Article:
159 Putting Gluten Free To The Test
My last blog post was intentionally short and incendiary, and I sincerely appreciate the commenters that respectfully called me out on the overgeneralizations. They were to make a point, but I do apologize.
The point is this: Of those who self identify with gluten sensitivity, only a tiny 5-7 percent claimed to ever have had their alleged allergy or intolerance formally diagnosed by a doctor. In fact, gluten-specific effects occurred only in 8% of people who identified themselves as having Non-Celiac Gluten Sensitivity when they were tested. Jumping to conclusions about gluten can mask the real causes of your symptoms, many of which can be very serious.
NaturalNews.com blames gluten for symptoms similar to IBS: migraines, fibromyalgia, irritability, dizziness, and fatigue, going so far as to call it a Peanut Butter and Death sandwich. Parents of children with autism in particular are now being targeted by gluten free food as a cure for their children’s autism by the likes of Jenny Mccarthy. Sales of Gluten-free foods last year topped 10.5 billion dollars, who sell food for 76% to 518% more. Gluten-free is big business.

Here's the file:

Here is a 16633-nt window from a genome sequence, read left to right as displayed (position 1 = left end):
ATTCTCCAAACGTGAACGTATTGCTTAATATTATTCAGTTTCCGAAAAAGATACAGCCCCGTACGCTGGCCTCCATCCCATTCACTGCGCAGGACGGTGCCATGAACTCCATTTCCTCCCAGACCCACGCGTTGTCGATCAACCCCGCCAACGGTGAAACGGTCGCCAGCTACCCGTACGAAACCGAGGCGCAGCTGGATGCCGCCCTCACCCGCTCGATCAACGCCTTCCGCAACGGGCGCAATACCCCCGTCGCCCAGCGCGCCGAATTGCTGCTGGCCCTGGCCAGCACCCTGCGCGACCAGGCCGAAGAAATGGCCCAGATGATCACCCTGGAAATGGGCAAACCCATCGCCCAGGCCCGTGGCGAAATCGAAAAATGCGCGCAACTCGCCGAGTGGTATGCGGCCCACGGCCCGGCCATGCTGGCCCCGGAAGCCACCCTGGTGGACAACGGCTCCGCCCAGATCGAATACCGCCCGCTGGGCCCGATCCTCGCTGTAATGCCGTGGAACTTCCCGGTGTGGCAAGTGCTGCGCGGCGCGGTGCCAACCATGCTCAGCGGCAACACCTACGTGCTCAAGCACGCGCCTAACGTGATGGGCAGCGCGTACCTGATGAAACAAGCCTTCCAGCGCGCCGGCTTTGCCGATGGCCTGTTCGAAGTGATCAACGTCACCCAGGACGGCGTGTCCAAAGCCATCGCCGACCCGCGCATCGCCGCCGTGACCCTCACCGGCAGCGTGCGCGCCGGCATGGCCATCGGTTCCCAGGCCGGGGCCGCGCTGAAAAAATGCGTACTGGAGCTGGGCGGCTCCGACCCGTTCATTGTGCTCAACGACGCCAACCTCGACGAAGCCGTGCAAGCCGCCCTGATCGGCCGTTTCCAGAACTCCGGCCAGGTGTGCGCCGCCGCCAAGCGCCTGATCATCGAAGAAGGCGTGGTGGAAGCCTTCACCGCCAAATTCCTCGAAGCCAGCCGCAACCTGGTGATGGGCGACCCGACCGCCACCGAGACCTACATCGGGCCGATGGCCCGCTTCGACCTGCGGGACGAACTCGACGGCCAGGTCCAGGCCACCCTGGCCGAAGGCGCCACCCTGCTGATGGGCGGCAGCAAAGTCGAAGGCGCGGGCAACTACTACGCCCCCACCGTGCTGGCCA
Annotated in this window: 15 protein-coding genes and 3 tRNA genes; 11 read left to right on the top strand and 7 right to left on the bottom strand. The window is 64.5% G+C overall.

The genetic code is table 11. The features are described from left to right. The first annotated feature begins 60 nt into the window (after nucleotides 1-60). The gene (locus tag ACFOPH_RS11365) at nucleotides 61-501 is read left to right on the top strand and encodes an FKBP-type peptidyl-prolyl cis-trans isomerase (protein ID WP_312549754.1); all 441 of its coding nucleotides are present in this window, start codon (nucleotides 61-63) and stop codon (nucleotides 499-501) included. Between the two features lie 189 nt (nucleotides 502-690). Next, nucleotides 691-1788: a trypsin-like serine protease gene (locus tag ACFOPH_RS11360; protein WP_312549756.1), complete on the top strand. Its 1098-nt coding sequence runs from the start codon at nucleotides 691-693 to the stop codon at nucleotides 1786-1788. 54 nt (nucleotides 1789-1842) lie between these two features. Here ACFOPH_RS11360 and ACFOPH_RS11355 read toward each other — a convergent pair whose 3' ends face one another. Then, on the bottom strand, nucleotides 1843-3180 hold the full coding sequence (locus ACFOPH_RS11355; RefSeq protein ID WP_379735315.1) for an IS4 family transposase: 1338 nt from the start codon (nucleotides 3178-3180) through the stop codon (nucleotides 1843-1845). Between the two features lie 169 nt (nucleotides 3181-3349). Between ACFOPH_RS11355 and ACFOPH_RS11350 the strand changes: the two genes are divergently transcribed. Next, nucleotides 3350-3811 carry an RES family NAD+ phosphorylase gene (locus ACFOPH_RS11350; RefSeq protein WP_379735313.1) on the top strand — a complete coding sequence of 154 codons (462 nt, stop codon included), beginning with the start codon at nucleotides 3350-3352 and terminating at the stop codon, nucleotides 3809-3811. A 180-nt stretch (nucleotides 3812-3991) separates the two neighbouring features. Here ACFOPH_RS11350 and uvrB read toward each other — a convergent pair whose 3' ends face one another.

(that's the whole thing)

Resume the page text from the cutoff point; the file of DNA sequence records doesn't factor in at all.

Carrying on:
But don’t take health advice from alternative peddlers: there are also a number of scam allergy tests out there. Specifically IgG and IgE antibody tests which have no clinical relevance to food allergies. HemoCode, the York Test, and the LEAP test are three common scams which have taken in some friends of mine in the past. For a one time fee of a few hundred dollars these tests will give you random results with a list of your “sensitivities” that come back different each time.
We can see how pseudoscience builds off of existing conditions and fears in popular culture, and then makes a leap in logic in order to market a product. In this case we start with Celiac disease, a gluten intolerance that causes serious gastrointestinal symptoms in 1% of Americans. Also wheat allergies, which could actually be triggered by any number of plant proteins not specific to wheat. And lastly, a very small number of diagnosable GI disorders (sometimes called Non Celiac Gluten Sensitivity) or symptoms of IBS that may be triggered by short-chain carbohydrates (fermentable, oligo-, di-, monosaccharides, and polyols called FODMAPS) and are not actually affected by gluten specifically. Experts are still looking for the exact cause and argue over what to call it, but these are real issues.
The pseudoscience being sold is that gluten is also responsible for your symptoms and ailments, whatever they may be.
Is this the gluten one?
Of course it is.
This is the best pizza ever!
Wait, nope. That was the control pizza. All gluten.
ACK! I'm having a sensitivity attack!
Oops, my mistake. It was gluten free.